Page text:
What Are Chain Hoists?August 19, 2015
A chain hoist is a lifting operator's closest ally when moving weighty items across an open factory floor. The machine drops handily from a reinforced ceiling mount and follows the worker like a puppy as it's led across the work space by its long and looping metal chain. Freedom of movement is achieved by mounting the housing of the chain hoist on either a rail or a hook. The latter attachment scenario is popular in models that need to be fastened in numerous locations, while a rail mount is designed to carry heavier loads but is confined to the coverage area of an overhead track system.
Chain Hoists Offer a Threefold Medley of Lifting Power
It would be difficult to find a finer example of mechanical certitude than the venerable chain hoist. A stripped down version of this invaluable lifter uses only a few vertically hanging components. A strong steel chain passes across gears and pulleys before extending down to a lifting hook and a loose handling loop. This manual device lifts and lowers cargo by translating the cycling action of the chain into raw vertical movement, a physically intense process that's only made possible by gear ratio engineering physics as introduced by the gear train assembly located inside the housing. Of course, the above design is a basic example of a time-proven design. Crane hoists of today are robust machines that come equipped with dozens of features. Additionally, the manual control example has now expanded to encompass two additional energy sources. Take a look at three primary power sets used to drive chain hoists:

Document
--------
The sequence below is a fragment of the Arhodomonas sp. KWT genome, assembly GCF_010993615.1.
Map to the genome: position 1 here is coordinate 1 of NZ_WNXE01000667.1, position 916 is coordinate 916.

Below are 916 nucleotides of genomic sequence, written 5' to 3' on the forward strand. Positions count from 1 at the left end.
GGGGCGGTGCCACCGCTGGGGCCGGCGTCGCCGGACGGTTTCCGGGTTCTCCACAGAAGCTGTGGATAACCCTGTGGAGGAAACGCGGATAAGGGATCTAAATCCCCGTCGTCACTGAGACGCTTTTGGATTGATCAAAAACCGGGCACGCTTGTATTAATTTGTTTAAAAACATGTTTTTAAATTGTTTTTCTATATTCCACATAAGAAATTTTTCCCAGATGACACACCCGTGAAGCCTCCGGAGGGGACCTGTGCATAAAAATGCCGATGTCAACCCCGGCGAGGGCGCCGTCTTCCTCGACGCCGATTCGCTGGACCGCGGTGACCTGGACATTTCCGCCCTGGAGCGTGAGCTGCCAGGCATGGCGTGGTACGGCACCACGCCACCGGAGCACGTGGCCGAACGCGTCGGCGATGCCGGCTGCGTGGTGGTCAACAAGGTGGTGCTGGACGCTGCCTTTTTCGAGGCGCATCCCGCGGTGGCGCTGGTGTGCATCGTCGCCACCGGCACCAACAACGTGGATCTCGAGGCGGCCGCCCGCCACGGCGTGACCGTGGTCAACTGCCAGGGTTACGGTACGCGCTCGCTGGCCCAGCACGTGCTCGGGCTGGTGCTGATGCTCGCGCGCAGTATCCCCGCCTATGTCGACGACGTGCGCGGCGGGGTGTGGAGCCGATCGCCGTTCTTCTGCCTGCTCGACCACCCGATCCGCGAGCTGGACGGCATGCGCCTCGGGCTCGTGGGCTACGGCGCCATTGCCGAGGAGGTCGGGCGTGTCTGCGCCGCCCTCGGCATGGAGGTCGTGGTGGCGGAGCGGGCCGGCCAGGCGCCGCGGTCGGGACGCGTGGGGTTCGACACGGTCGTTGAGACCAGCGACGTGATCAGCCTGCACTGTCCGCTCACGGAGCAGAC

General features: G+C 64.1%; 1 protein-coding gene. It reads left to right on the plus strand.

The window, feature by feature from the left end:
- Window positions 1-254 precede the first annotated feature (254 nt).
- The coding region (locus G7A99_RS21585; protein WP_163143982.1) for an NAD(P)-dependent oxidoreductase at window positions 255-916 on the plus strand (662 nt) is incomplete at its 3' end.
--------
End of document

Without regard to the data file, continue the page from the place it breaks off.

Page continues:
- Manually operated
- The electric chain hoist
- Pneumatically operated variants
The flexibility of the evolving design never compromises the simplicity of the mechanism, but the core gearing assembly is now ably assisted by supplemental technologies. An electric cable winds ceiling-ward with the chain to incorporate three-phase motorized control. Air brake plates and pneumatic inlets deliver the benefits of fluid dynamics. Meanwhile, manual control remains staunchly in place as a secondary governing mechanism, with the signature presence of the suspended chain hanging low and ready for an energetic pull.
A Closer Look at Chain Hoist Housings
Sealed in a lubricating bath but still designed to open with minimal effort when maintenance is due, the pulleys adopt multiple size profiles to realize a productive gear ration configuration. The advantages of this arrangement are twofold. First of all, the chain pulls without effort and moves swiftly through the hands of the supervising worker. Secondly, an invaluable ratcheting action is incorporated into the design. This ratchet mechanism complements user effort by ensuring a dangerously heavy load remains static even when the chain isn't being held. In short, the burden of the load is placed on the mechanism and not the man.
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